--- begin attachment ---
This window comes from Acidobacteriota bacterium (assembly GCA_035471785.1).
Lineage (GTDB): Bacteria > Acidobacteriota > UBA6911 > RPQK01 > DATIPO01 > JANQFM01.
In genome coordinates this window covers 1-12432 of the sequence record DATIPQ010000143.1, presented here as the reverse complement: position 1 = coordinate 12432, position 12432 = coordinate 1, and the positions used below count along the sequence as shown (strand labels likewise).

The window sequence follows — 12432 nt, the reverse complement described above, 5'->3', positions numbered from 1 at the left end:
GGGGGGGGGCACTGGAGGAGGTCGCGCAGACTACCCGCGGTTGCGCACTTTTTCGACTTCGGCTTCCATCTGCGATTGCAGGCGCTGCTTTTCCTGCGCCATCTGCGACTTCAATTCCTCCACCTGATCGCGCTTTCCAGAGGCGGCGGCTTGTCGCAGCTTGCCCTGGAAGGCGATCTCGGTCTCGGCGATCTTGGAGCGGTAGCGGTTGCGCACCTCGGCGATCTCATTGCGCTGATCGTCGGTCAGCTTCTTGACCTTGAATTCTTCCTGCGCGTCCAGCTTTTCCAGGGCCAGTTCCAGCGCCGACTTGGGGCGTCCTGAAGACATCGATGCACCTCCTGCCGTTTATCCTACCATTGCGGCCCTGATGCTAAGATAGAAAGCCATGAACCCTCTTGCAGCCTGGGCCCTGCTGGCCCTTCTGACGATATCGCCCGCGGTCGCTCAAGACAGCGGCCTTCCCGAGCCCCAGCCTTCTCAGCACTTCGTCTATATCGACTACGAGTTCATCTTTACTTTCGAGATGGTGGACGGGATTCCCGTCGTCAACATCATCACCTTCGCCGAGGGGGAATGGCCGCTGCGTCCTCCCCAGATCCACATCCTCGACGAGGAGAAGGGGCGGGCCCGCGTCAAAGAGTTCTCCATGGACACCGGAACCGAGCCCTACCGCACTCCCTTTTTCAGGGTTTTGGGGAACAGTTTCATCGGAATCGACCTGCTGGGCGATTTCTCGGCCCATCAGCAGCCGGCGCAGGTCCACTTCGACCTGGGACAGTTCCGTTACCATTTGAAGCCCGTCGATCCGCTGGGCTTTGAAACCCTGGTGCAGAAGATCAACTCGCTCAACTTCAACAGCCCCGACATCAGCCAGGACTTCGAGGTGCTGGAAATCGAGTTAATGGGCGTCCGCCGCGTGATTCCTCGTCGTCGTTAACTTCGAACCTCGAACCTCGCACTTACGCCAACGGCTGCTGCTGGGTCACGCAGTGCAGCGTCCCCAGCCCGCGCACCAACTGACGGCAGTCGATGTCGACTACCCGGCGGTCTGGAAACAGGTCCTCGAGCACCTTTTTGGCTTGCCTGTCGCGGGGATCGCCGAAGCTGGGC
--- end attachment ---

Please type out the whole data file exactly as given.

This window comes from Acidobacteriota bacterium (assembly GCA_035471785.1).
Lineage (GTDB): Bacteria > Acidobacteriota > UBA6911 > RPQK01 > DATIPO01 > JANQFM01.
In genome coordinates this window covers 1-12432 of the sequence record DATIPQ010000143.1, presented here as the reverse complement: position 1 = coordinate 12432, position 12432 = coordinate 1, and the positions used below count along the sequence as shown (strand labels likewise).

The window sequence follows — 12432 nt, the reverse complement described above, 5'->3', positions numbered from 1 at the left end:
GGGGGGGGGCACTGGAGGAGGTCGCGCAGACTACCCGCGGTTGCGCACTTTTTCGACTTCGGCTTCCATCTGCGATTGCAGGCGCTGCTTTTCCTGCGCCATCTGCGACTTCAATTCCTCCACCTGATCGCGCTTTCCAGAGGCGGCGGCTTGTCGCAGCTTGCCCTGGAAGGCGATCTCGGTCTCGGCGATCTTGGAGCGGTAGCGGTTGCGCACCTCGGCGATCTCATTGCGCTGATCGTCGGTCAGCTTCTTGACCTTGAATTCTTCCTGCGCGTCCAGCTTTTCCAGGGCCAGTTCCAGCGCCGACTTGGGGCGTCCTGAAGACATCGATGCACCTCCTGCCGTTTATCCTACCATTGCGGCCCTGATGCTAAGATAGAAAGCCATGAACCCTCTTGCAGCCTGGGCCCTGCTGGCCCTTCTGACGATATCGCCCGCGGTCGCTCAAGACAGCGGCCTTCCCGAGCCCCAGCCTTCTCAGCACTTCGTCTATATCGACTACGAGTTCATCTTTACTTTCGAGATGGTGGACGGGATTCCCGTCGTCAACATCATCACCTTCGCCGAGGGGGAATGGCCGCTGCGTCCTCCCCAGATCCACATCCTCGACGAGGAGAAGGGGCGGGCCCGCGTCAAAGAGTTCTCCATGGACACCGGAACCGAGCCCTACCGCACTCCCTTTTTCAGGGTTTTGGGGAACAGTTTCATCGGAATCGACCTGCTGGGCGATTTCTCGGCCCATCAGCAGCCGGCGCAGGTCCACTTCGACCTGGGACAGTTCCGTTACCATTTGAAGCCCGTCGATCCGCTGGGCTTTGAAACCCTGGTGCAGAAGATCAACTCGCTCAACTTCAACAGCCCCGACATCAGCCAGGACTTCGAGGTGCTGGAAATCGAGTTAATGGGCGTCCGCCGCGTGATTCCTCGTCGTCGTTAACTTCGAACCTCGAACCTCGCACTTACGCCAACGGCTGCTGCTGGGTCACGCAGTGCAGCGTCCCCAGCCCGCGCACCAACTGACGGCAGTCGATGTCGACTACCCGGCGGTCTGGAAACAGGTCCTCGAGCACCTTTTTGGCTTGCCTGTCGCGGGGATCGCCGAAGCTGGGC